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Cheryl's story: Farmer's Daughter Gravel Grinder

BaseCamp alumnus Cheryl Muldoon shared her experience at the 2022 Farmer's Daughter Gravel Grinder in Chatham, New York.


Farmer's Daughter (my A event) was this Sunday. Completed 90 minutes faster than previous years, even though the course was 2 miles longer with about 1000 ft more in climbing (around 68 miles, 7200 ft of climbing - missed a chunk on my Strava/TP when I forgot to unpause the Wahoo 🤣). This is the event I've always been DFL to finish, partly because a large number of people quit at the second rest stop/halfway point after the second nasty single track section. This year saw a massive amount of people bail as that trail was in very rough shape, with a lot of mud and slippery roots and rocks.


I had enough 'gas in the tank' to give a hard push the last 5 miles when the sky darkened and thunderstorms were looming. The forecast had been for overcast skies with on and off showers, so when it ended up hot and sunny, we all were not prepared for the early season farmer's tan lines we received through lovely sunburns. The sun and heat charged the atmosphere after several unseasonably hot days, though, and thunder was a given. We got back to the parking lot, loaded the bikes and and drove over to the food tent (we had been parked really far away since this event had over 600 riders) - and as soon as we got in line for food the wind kicked up out of nowhere and blew the tent over! We scooped some food and ran to the car just seconds before a 45 minute deluge of rain! As we sat in the dry car eating what little food we'd been able to grab, we watched dozens of riders roll through the finish line. If it wasn't for BaseCamp, I'd have been out on course still when this nasty storm hit. So while I made it back before they 'planned' to pack up the BBQ, I only got a tiny bit of food before mother nature packed it up for them.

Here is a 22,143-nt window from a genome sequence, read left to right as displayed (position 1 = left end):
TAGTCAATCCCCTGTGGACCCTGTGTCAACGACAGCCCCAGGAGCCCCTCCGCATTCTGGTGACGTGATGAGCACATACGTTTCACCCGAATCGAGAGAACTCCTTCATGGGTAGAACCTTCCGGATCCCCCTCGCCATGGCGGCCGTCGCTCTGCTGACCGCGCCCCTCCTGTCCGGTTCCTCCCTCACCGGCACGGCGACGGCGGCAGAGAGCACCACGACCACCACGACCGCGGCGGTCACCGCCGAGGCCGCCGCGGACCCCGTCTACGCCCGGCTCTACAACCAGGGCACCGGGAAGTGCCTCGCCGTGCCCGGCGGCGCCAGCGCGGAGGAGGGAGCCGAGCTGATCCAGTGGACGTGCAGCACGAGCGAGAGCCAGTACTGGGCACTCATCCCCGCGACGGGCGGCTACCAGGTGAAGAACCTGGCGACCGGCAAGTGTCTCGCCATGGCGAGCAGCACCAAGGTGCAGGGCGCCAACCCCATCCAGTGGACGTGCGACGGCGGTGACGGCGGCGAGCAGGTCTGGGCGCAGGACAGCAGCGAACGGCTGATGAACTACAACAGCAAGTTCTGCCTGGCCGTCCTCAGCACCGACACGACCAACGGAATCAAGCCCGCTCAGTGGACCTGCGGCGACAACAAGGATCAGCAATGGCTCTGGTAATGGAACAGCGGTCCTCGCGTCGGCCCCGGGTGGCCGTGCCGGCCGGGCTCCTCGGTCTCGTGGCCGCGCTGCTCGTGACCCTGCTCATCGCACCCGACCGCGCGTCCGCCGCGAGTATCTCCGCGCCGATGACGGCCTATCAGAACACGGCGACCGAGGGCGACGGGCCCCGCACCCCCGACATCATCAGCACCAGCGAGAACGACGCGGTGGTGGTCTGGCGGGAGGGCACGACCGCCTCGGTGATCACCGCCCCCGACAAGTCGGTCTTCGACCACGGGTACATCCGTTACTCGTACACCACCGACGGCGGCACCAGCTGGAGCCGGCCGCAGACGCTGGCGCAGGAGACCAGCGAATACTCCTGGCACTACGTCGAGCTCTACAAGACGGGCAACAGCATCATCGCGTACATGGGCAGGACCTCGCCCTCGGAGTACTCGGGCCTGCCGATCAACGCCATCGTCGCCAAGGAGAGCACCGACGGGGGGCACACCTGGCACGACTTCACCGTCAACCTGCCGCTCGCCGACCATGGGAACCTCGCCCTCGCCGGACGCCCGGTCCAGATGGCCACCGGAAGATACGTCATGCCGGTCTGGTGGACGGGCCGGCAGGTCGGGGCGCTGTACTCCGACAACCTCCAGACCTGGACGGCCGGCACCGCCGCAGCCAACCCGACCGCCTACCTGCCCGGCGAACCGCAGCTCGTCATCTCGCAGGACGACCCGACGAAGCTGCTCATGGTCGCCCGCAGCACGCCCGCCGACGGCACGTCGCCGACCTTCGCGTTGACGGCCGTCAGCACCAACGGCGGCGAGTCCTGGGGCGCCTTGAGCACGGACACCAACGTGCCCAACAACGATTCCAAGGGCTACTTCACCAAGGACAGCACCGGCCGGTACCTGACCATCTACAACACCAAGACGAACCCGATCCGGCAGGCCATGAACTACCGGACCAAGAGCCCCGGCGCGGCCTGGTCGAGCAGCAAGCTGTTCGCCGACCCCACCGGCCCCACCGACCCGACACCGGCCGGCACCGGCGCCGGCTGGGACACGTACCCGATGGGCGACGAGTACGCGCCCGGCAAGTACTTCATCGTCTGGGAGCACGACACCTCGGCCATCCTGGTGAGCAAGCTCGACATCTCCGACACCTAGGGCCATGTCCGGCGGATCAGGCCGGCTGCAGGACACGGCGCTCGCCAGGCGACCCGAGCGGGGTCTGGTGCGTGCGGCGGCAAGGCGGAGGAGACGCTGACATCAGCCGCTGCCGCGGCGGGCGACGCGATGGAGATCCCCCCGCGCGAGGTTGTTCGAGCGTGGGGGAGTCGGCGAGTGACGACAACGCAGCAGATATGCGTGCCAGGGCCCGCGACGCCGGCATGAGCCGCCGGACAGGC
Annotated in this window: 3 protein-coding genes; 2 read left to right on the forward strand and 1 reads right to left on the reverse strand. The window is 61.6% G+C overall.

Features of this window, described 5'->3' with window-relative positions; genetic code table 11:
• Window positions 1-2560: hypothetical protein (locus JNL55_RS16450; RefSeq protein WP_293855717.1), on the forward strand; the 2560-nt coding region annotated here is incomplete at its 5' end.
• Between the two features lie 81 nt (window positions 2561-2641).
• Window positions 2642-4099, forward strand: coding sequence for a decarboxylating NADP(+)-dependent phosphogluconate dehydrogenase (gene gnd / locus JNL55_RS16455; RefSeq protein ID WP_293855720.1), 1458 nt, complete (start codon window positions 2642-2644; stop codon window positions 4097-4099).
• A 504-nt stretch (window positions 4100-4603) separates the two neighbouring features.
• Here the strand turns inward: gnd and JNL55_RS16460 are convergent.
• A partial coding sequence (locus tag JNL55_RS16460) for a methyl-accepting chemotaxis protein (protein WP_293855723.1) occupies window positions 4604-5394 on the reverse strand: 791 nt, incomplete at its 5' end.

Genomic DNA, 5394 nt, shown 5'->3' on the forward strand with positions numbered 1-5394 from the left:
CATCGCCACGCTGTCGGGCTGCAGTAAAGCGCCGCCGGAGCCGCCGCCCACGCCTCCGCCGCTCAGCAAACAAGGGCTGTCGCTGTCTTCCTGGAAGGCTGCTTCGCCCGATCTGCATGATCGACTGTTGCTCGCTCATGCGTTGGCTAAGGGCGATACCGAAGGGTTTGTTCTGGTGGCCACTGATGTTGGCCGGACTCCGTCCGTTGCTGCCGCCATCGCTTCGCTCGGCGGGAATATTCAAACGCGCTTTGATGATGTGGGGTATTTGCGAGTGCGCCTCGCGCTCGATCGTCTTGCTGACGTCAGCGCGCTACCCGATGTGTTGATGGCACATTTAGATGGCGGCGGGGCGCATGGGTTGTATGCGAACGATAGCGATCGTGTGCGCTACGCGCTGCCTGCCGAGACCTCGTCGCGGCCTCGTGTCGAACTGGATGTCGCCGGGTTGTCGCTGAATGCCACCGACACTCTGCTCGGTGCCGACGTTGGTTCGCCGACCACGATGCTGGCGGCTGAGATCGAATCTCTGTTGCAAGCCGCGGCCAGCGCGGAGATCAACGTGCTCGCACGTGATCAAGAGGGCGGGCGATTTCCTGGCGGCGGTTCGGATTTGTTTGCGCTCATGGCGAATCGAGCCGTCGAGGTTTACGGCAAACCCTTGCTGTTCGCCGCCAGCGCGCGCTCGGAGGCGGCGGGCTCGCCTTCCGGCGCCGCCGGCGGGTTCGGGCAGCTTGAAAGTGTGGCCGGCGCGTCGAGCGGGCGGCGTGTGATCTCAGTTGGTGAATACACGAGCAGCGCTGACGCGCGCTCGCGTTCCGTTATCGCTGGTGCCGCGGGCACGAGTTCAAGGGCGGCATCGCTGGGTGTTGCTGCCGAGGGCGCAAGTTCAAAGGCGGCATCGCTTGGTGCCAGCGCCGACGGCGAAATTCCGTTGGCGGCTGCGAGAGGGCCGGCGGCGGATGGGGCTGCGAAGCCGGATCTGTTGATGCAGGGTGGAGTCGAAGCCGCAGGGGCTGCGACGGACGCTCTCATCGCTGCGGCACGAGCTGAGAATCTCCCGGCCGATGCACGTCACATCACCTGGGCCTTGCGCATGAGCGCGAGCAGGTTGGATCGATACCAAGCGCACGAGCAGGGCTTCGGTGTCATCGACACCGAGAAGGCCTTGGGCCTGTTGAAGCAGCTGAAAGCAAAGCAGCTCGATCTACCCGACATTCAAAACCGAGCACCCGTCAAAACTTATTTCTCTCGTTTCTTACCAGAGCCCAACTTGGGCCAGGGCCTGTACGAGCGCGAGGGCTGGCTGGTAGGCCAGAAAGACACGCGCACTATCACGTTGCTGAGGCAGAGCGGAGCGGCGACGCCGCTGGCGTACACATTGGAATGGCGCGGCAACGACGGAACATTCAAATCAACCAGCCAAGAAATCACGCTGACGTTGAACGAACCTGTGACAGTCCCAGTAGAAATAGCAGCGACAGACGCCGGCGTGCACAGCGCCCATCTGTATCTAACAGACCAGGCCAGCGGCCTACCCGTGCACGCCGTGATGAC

You'll notice I rode my XC race bike for this "gravel grinder". I use quotes because there are always at least 3 rather gnarly sections of singletrack. I'm ok with losing some efficiency on the road to not have to walk carrying my bike. Another upside to the MTB is the massive 52 tooth Eagle cassette....which allowed me to pedal up the super steep grades, past all those walking their bikes. At least 5 men felt the need to put on a dramatic "OOOOH, my legs are cramped" show when they saw a middle-aged lady ride by them while they walked those hills. I appreciated the free entertainment. 😝


My fueling was on point. I planned out all my snacks and stuffed my pockets like a pack mule. Fell a little short on the hydration, though, as the water in the jugs at the aid stations tasted like a swimming pool and I just couldn't stand to drink it!


I am now on a well-earned bike hiatus for a week. I learned during my post-BaseCamp training plan that 12+ hours a week is just way too much for me, and that the 8-10 I did during BC was much more manageable.



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